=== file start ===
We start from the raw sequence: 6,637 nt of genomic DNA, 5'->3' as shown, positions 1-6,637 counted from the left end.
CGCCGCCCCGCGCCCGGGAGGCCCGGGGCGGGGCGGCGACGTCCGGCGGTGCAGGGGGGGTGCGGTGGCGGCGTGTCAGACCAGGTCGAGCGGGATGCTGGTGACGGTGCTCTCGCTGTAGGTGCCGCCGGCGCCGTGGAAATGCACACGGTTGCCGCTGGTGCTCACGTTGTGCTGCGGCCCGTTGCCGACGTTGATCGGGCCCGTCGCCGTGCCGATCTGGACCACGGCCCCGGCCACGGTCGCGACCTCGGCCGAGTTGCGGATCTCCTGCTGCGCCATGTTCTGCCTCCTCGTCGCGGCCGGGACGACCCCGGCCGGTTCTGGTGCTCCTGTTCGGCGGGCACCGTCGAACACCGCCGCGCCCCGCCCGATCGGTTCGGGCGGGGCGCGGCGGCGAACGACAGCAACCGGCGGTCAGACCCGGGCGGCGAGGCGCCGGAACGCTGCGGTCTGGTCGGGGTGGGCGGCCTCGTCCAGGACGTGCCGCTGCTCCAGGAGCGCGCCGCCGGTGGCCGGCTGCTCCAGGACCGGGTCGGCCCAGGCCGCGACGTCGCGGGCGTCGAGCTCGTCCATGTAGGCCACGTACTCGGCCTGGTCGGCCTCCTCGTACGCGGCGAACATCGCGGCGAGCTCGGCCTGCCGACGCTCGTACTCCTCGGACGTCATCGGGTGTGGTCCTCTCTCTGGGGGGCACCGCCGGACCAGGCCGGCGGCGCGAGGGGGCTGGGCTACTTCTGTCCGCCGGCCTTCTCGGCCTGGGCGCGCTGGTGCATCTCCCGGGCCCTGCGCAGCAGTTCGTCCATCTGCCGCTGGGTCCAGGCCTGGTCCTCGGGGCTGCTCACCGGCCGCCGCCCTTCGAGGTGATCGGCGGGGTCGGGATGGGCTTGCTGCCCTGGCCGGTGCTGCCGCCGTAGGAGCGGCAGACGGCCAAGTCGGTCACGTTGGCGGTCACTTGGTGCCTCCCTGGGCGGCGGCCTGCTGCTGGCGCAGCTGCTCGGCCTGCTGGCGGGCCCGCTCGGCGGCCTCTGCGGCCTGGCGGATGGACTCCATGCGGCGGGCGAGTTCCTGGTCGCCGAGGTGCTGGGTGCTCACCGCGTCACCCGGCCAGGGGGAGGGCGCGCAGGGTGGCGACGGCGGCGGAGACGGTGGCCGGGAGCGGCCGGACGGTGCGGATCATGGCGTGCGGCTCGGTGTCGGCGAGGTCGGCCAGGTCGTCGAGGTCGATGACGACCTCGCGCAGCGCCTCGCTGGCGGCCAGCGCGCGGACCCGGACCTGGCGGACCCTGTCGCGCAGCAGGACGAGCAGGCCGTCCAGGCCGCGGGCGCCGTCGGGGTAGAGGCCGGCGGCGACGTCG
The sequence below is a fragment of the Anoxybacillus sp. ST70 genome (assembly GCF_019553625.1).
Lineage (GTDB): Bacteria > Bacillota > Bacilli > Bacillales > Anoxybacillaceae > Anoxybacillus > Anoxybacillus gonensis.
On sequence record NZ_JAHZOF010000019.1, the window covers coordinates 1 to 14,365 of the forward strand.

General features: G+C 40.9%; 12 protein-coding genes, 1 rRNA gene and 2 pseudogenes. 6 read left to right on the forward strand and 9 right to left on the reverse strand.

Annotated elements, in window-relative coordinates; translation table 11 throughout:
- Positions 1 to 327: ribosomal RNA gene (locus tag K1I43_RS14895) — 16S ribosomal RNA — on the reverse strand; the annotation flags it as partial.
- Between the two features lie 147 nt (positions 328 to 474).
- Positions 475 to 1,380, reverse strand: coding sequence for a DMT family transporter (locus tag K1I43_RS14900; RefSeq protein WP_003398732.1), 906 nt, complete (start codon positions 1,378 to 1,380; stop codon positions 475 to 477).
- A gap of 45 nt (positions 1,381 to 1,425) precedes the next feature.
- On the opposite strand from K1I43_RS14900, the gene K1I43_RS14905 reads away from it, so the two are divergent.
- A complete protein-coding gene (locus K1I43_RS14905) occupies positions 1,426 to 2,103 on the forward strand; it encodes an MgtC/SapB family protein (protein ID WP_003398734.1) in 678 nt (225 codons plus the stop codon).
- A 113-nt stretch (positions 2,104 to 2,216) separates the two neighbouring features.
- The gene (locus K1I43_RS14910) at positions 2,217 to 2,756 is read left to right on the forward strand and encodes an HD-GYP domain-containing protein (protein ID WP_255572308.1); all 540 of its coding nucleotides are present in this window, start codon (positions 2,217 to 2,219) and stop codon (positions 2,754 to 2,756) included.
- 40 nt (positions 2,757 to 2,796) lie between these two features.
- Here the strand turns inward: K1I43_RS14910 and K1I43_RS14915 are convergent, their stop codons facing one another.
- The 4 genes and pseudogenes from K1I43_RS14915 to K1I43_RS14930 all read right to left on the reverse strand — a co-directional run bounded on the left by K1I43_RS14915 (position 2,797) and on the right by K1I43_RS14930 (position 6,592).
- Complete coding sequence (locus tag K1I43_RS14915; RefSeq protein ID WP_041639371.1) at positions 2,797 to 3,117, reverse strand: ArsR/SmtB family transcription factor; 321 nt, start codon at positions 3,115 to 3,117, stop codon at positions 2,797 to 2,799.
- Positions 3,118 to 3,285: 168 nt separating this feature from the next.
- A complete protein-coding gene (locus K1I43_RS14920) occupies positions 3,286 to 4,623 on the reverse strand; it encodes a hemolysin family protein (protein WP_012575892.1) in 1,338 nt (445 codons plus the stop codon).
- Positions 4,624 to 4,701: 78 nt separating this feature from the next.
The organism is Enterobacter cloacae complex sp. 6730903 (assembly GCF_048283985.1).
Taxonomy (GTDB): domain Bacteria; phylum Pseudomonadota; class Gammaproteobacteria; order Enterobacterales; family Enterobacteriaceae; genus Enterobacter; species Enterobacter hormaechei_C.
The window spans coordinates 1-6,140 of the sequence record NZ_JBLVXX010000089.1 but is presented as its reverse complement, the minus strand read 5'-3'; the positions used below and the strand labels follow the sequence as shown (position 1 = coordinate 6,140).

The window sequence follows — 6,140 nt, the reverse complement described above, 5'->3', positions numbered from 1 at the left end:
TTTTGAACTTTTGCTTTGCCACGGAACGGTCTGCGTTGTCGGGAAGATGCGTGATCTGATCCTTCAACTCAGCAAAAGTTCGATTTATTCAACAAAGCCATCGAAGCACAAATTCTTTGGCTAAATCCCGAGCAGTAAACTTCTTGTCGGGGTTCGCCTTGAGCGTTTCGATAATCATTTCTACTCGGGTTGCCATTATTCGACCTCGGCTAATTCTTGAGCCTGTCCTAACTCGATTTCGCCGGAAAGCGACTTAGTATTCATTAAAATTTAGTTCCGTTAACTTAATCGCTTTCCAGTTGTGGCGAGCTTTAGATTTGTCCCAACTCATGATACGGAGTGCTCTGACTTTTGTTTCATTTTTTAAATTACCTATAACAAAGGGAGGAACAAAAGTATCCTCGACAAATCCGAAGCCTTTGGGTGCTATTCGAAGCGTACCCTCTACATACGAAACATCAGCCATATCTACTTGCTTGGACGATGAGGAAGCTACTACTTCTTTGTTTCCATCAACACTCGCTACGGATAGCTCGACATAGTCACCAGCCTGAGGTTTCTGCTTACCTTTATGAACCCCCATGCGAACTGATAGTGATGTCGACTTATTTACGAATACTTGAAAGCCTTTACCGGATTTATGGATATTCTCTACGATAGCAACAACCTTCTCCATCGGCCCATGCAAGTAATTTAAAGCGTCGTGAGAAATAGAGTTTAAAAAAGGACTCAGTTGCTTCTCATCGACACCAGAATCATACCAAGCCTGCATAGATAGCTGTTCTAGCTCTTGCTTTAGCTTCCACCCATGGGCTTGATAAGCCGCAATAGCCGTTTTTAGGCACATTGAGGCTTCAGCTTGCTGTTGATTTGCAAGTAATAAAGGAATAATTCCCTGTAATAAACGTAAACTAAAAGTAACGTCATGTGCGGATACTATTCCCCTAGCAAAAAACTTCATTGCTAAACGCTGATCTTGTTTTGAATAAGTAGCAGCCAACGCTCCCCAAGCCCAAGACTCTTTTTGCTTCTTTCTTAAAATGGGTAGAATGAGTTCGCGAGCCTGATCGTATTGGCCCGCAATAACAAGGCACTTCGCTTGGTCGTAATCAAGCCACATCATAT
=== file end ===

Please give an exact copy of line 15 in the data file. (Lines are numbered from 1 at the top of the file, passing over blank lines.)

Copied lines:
- The gene (locus K1I43_RS14910) at positions 2,217 to 2,756 is read left to right on the forward strand and encodes an HD-GYP domain-containing protein (protein ID WP_255572308.1); all 540 of its coding nucleotides are present in this window, start codon (positions 2,217 to 2,219) and stop codon (positions 2,754 to 2,756) included.